The statutory scheme of house insurance for natural disasters is to be reformed, including mandatory soil investigations for new homes.
One of the main aims of the new regulations is to incite a greater level of preventative action, notably in relation to the structural movement of property due to expansion and contraction of the soil.
The problem is known as mouvement de terrain différentiel consécutif à la sécheresse et à la réhydratation des sols.
Accordingly, it is proposed to identify those areas of the country where this risk exists, and to make the sale of building land in these demarcated zones subject to a soil investigation.
The cost of the investigation will be the responsibility of the seller, and the report will be required to be annexed to the sale contract. The new owner will then be under a legal obligation to provide the report to the builder.
At this stage the scope of the soil investigation has not been determined, so it remains unclear whether the seller will need to arrange for boreholes to be dug, or whether a desk-top investigation will be all that is required.
Under the draft regulations new homes under 10 years old are also to be excluded from the State backed scheme of compensation for natural disasters. In future, such properties will need to be covered exclusively under the 10 year building guarantee that comes with every new property.
The problem for home owners is that not all builders take out an insurance policy to protect them against claims under the statutory 10 year guarantee (despite a legal requirement to do so), as a result of which it can sometimes be difficult to get the builder back on site to sort out any problems.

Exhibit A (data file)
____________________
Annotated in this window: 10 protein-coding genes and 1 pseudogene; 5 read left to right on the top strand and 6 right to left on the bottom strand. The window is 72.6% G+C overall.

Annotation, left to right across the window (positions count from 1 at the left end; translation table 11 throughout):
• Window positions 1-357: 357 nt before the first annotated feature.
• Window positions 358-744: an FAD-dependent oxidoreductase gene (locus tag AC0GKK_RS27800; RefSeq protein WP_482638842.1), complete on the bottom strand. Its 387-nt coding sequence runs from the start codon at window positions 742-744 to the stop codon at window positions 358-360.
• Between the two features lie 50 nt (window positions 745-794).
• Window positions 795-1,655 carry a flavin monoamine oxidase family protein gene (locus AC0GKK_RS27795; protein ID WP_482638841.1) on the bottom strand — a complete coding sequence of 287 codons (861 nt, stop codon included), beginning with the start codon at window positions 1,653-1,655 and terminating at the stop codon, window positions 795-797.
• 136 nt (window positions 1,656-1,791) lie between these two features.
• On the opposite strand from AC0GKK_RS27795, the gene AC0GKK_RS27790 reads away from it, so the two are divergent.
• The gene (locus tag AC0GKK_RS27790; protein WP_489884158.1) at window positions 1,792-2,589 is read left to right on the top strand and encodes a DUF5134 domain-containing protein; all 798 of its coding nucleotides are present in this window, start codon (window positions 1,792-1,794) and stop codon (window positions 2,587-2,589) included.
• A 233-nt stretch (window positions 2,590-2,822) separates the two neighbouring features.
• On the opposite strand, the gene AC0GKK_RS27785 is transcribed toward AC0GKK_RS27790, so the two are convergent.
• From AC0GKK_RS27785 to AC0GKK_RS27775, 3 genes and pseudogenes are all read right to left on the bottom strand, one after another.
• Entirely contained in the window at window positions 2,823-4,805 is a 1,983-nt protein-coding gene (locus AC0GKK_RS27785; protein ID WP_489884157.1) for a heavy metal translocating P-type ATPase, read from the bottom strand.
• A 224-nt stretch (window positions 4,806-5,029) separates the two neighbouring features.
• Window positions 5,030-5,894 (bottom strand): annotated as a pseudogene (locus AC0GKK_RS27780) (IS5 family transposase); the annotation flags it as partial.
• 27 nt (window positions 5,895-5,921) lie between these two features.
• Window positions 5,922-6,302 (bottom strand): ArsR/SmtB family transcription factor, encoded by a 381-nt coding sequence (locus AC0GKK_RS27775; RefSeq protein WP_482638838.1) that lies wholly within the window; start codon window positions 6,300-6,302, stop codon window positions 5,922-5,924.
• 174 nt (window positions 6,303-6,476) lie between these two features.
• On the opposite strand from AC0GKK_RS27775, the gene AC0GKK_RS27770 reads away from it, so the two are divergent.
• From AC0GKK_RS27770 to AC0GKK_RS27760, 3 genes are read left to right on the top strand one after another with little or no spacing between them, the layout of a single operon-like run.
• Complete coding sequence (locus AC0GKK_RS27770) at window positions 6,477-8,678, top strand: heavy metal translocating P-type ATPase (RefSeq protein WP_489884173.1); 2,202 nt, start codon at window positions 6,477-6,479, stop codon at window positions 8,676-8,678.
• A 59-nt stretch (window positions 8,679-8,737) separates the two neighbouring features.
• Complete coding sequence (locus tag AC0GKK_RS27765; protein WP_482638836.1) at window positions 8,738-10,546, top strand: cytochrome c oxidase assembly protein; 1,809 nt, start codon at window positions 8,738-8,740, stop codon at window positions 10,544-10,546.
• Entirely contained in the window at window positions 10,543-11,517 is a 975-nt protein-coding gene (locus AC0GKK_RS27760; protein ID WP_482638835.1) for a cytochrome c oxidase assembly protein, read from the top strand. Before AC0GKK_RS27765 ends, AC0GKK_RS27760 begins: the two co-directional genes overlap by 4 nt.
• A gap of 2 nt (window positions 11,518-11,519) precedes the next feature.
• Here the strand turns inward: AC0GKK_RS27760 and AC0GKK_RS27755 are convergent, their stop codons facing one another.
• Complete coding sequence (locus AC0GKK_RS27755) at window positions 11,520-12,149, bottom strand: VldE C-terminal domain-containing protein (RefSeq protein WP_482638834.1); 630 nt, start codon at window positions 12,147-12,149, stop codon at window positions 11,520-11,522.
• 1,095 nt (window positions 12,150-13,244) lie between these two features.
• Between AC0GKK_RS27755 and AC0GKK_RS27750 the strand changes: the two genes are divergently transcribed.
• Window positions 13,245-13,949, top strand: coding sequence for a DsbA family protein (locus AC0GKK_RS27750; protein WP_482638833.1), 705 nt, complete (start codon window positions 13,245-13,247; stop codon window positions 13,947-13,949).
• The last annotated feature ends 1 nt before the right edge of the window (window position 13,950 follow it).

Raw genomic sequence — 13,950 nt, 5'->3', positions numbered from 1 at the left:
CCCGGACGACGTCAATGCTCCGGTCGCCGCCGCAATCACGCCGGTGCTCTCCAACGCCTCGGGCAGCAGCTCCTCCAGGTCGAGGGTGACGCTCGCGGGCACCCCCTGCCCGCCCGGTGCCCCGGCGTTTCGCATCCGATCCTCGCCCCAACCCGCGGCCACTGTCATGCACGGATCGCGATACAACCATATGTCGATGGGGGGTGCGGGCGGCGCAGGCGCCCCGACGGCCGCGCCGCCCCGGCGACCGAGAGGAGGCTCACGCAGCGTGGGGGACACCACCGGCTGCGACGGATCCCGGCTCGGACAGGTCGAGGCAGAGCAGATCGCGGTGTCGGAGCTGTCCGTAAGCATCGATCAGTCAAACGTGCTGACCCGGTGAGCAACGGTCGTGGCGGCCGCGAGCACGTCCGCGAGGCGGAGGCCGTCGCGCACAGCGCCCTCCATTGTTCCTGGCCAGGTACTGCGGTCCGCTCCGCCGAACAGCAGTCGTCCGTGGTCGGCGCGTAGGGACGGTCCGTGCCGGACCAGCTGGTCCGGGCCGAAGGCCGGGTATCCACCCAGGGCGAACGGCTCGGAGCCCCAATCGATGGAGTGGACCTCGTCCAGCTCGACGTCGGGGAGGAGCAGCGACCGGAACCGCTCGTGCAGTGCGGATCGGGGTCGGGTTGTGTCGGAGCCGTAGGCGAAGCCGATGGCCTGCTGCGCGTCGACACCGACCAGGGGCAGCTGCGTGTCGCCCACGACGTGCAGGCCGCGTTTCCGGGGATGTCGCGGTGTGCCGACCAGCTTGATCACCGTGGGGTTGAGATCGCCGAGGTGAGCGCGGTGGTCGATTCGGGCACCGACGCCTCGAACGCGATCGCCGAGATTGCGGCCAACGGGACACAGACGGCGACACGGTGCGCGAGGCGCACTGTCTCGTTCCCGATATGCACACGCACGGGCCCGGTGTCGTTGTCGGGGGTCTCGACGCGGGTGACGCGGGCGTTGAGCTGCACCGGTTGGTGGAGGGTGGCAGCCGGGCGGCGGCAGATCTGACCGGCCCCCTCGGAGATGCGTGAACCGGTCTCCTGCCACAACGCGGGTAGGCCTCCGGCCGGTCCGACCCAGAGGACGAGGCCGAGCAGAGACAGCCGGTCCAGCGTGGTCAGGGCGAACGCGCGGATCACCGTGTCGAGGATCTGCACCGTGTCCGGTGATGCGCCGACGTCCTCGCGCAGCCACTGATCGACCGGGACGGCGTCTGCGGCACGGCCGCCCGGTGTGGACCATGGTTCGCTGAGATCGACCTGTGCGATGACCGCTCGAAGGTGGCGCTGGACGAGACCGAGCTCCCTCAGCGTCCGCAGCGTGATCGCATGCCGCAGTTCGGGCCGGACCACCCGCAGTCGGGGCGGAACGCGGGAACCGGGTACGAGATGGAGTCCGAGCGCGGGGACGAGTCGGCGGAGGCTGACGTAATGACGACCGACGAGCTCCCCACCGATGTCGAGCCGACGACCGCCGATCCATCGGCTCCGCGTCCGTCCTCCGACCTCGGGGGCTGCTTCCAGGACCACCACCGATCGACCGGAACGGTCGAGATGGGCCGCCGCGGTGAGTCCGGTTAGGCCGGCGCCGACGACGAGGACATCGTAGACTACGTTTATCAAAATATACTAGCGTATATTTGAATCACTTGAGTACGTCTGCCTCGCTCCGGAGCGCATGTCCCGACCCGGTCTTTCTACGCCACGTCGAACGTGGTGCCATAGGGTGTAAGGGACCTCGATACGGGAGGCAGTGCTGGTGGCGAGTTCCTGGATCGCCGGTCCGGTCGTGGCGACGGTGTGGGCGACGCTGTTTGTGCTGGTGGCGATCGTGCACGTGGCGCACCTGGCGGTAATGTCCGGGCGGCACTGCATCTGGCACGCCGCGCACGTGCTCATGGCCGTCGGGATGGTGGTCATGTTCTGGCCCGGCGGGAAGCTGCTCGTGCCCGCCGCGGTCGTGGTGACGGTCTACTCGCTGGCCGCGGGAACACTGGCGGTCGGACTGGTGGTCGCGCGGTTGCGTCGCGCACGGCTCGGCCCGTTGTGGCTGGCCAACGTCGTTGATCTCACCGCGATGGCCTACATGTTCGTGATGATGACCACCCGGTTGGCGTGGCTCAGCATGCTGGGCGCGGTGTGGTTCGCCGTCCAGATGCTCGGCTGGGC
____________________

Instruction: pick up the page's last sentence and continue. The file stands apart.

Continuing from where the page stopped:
Clearly, therefore, anyone proposing to have a new home constructed should ensure the builder has in place an assurance décennale.
You can read more about such insurance protection in our Guide to Building a New Home in France
Unlike the system of house insurance in the UK and many other countries, in France the State intervenes to regulate compensation to insured home owners in the event of a natural disaster.
Under the 'régime d'indemnisation des catastrophes naturelles', compensation under an insurance policy for a natural disaster only occurs when one is officially declared by the government.
The declaration procedure and the procedure for claims is explained in our Guide the House Insurance in France.
The new measures do not change substantially how householders need to make a claim, although in a typically French way it is proposed to define an exhaustive list of catastrophes naturelles that would trigger an insurance pay-out.
These proposals include a more precise definition of the nature and scale of such ’acts of God’, with the implication that natural disasters that do not reach the threshold set out in the regulations would not be covered by the statutory scheme of compensation.
Thus, it seems from the draft proposals that compensation for catastrophes naturelles will no longer be available for damage caused by high winds, for which home-owners will need to make a claim in the normal manner under their house insurance policy.By contrast, it is proposed that damage caused by hail and heavy snowfalls will become obligatory in all home insurance polices. Such events are not ordinarily covered by the régime d'indemnisation des catastrophes naturelles and are not automatically covered in all house insurance policies.
There has been substantial lobbying for many years from French insurers for a stricter framework for compensation for natural disasters, as the cost to them resulting from such events has escalated in the last decade.
The introduction of the new regulations has been interrupted by the French presidential elections, but it is unlikely they will be abandoned by the new government.